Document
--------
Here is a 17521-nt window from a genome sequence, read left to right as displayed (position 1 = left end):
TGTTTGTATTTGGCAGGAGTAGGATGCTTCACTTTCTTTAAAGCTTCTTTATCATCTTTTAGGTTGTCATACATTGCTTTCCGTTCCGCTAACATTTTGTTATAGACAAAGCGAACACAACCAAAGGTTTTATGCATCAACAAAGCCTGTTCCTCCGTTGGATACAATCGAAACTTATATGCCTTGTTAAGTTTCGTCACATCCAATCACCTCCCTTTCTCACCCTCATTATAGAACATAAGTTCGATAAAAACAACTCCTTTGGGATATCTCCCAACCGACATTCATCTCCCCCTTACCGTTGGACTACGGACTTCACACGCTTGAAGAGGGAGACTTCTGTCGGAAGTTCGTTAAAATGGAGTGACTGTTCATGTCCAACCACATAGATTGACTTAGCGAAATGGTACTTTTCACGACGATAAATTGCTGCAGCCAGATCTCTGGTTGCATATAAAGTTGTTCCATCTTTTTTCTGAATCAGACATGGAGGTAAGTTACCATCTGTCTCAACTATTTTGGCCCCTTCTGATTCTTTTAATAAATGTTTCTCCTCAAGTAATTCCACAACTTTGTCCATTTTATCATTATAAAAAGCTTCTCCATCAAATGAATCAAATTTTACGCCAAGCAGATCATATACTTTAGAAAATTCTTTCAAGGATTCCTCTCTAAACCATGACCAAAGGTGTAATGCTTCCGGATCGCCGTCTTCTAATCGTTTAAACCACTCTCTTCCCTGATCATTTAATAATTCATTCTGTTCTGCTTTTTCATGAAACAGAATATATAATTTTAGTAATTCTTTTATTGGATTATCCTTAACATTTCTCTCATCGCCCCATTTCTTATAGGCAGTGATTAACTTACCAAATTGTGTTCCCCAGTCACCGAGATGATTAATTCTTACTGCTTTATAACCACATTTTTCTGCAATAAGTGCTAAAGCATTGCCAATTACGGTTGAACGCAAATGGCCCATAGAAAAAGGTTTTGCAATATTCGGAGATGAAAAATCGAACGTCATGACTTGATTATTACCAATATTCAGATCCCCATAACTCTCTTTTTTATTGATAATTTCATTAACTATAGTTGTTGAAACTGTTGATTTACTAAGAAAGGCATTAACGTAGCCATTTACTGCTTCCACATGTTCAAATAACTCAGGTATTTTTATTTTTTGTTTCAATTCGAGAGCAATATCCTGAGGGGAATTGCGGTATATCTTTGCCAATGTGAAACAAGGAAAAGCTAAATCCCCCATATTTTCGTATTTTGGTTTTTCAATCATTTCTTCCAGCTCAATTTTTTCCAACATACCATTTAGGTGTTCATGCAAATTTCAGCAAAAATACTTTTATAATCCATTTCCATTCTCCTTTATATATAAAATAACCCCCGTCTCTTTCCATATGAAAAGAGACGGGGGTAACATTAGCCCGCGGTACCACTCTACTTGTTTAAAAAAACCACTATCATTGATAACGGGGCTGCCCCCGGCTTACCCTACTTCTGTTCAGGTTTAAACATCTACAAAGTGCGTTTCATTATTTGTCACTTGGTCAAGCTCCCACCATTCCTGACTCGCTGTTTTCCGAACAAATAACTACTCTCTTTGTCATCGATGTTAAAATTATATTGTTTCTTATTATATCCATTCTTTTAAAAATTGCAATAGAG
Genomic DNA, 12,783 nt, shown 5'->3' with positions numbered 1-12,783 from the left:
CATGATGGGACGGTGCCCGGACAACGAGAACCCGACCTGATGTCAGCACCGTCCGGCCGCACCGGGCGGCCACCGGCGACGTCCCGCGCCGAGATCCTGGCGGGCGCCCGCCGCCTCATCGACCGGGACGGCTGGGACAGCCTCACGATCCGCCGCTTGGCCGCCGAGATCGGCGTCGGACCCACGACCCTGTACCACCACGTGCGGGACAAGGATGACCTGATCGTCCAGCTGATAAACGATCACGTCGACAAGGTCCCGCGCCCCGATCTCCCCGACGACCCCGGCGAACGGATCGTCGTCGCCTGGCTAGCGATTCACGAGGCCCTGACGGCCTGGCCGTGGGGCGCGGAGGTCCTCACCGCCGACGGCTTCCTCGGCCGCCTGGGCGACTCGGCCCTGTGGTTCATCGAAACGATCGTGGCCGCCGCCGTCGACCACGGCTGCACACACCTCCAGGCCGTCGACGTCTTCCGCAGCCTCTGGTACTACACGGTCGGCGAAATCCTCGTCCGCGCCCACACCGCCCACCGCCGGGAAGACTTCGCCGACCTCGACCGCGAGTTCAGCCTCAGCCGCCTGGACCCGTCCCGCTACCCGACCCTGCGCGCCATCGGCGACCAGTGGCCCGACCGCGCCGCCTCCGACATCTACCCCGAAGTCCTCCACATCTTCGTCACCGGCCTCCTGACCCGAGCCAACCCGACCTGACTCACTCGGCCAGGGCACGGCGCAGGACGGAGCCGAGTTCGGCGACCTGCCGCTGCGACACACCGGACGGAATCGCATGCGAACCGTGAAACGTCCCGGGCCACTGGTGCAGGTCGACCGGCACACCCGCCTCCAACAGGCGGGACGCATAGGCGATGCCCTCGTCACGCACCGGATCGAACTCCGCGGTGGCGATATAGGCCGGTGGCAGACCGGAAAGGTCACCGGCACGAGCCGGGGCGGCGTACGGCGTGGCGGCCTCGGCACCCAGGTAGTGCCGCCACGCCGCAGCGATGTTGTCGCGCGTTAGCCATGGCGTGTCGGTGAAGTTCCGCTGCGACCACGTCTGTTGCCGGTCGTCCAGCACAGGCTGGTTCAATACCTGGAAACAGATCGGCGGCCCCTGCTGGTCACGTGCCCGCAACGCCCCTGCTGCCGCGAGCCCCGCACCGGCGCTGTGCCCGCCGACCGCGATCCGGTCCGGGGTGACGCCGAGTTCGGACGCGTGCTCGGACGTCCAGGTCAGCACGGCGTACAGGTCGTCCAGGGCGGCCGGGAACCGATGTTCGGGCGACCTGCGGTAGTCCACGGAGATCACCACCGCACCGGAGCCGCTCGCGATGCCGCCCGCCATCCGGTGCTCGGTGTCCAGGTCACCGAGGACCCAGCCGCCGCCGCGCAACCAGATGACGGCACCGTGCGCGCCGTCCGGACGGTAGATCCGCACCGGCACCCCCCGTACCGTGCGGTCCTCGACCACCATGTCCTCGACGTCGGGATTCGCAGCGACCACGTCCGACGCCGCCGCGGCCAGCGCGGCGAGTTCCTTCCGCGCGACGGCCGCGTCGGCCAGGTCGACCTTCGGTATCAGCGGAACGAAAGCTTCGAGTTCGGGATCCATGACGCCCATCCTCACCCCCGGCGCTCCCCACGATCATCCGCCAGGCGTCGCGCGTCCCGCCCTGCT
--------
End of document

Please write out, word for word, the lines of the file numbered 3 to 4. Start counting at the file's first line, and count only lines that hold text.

Genomic DNA, 12,783 nt, shown 5'->3' with positions numbered 1-12,783 from the left:
CATGATGGGACGGTGCCCGGACAACGAGAACCCGACCTGATGTCAGCACCGTCCGGCCGCACCGGGCGGCCACCGGCGACGTCCCGCGCCGAGATCCTGGCGGGCGCCCGCCGCCTCATCGACCGGGACGGCTGGGACAGCCTCACGATCCGCCGCTTGGCCGCCGAGATCGGCGTCGGACCCACGACCCTGTACCACCACGTGCGGGACAAGGATGACCTGATCGTCCAGCTGATAAACGATCACGTCGACAAGGTCCCGCGCCCCGATCTCCCCGACGACCCCGGCGAACGGATCGTCGTCGCCTGGCTAGCGATTCACGAGGCCCTGACGGCCTGGCCGTGGGGCGCGGAGGTCCTCACCGCCGACGGCTTCCTCGGCCGCCTGGGCGACTCGGCCCTGTGGTTCATCGAAACGATCGTGGCCGCCGCCGTCGACCACGGCTGCACACACCTCCAGGCCGTCGACGTCTTCCGCAGCCTCTGGTACTACACGGTCGGCGAAATCCTCGTCCGCGCCCACACCGCCCACCGCCGGGAAGACTTCGCCGACCTCGACCGCGAGTTCAGCCTCAGCCGCCTGGACCCGTCCCGCTACCCGACCCTGCGCGCCATCGGCGACCAGTGGCCCGACCGCGCCGCCTCCGACATCTACCCCGAAGTCCTCCACATCTTCGTCACCGGCCTCCTGACCCGAGCCAACCCGACCTGACTCACTCGGCCAGGGCACGGCGCAGGACGGAGCCGAGTTCGGCGACCTGCCGCTGCGACACACCGGACGGAATCGCATGCGAACCGTGAAACGTCCCGGGCCACTGGTGCAGGTCGACCGGCACACCCGCCTCCAACAGGCGGGACGCATAGGCGATGCCCTCGTCACGCACCGGATCGAACTCCGCGGTGGCGATATAGGCCGGTGGCAGACCGGAAAGGTCACCGGCACGAGCCGGGGCGGCGTACGGCGTGGCGGCCTCGGCACCCAGGTAGTGCCGCCACGCCGCAGCGATGTTGTCGCGCGTTAGCCATGGCGTGTCGGTGAAGTTCCGCTGCGACCACGTCTGTTGCCGGTCGTCCAGCACAGGCTGGTTCAATACCTGGAAACAGATCGGCGGCCCCTGCTGGTCACGTGCCCGCAACGCCCCTGCTGCCGCGAGCCCCGCACCGGCGCTGTGCCCGCCGACCGCGATCCGGTCCGGGGTGACGCCGAGTTCGGACGCGTGCTCGGACGTCCAGGTCAGCACGGCGTACAGGTCGTCCAGGGCGGCCGGGAACCGATGTTCGGGCGACCTGCGGTAGTCCACGGAGATCACCACCGCACCGGAGCCGCTCGCGATGCCGCCCGCCATCCGGTGCTCGGTGTCCAGGTCACCGAGGACCCAGCCGCCGCCGCGCAACCAGATGACGGCACCGTGCGCGCCGTCCGGACGGTAGATCCGCACCGGCACCCCCCGTACCGTGCGGTCCTCGACCACCATGTCCTCGACGTCGGGATTCGCAGCGACCACGTCCGACGCCGCCGCGGCCAGCGCGGCGAGTTCCTTCCGCGCGACGGCCGCGTCGGCCAGGTCGACCTTCGGTATCAGCGGAACGAAAGCTTCGAGTTCGGGATCCATGACGCCCATCCTCACCCCCGGCGCTCCCCACGATCATCCGCCAGGCGTCGCGCGTCCCGCCCTGCT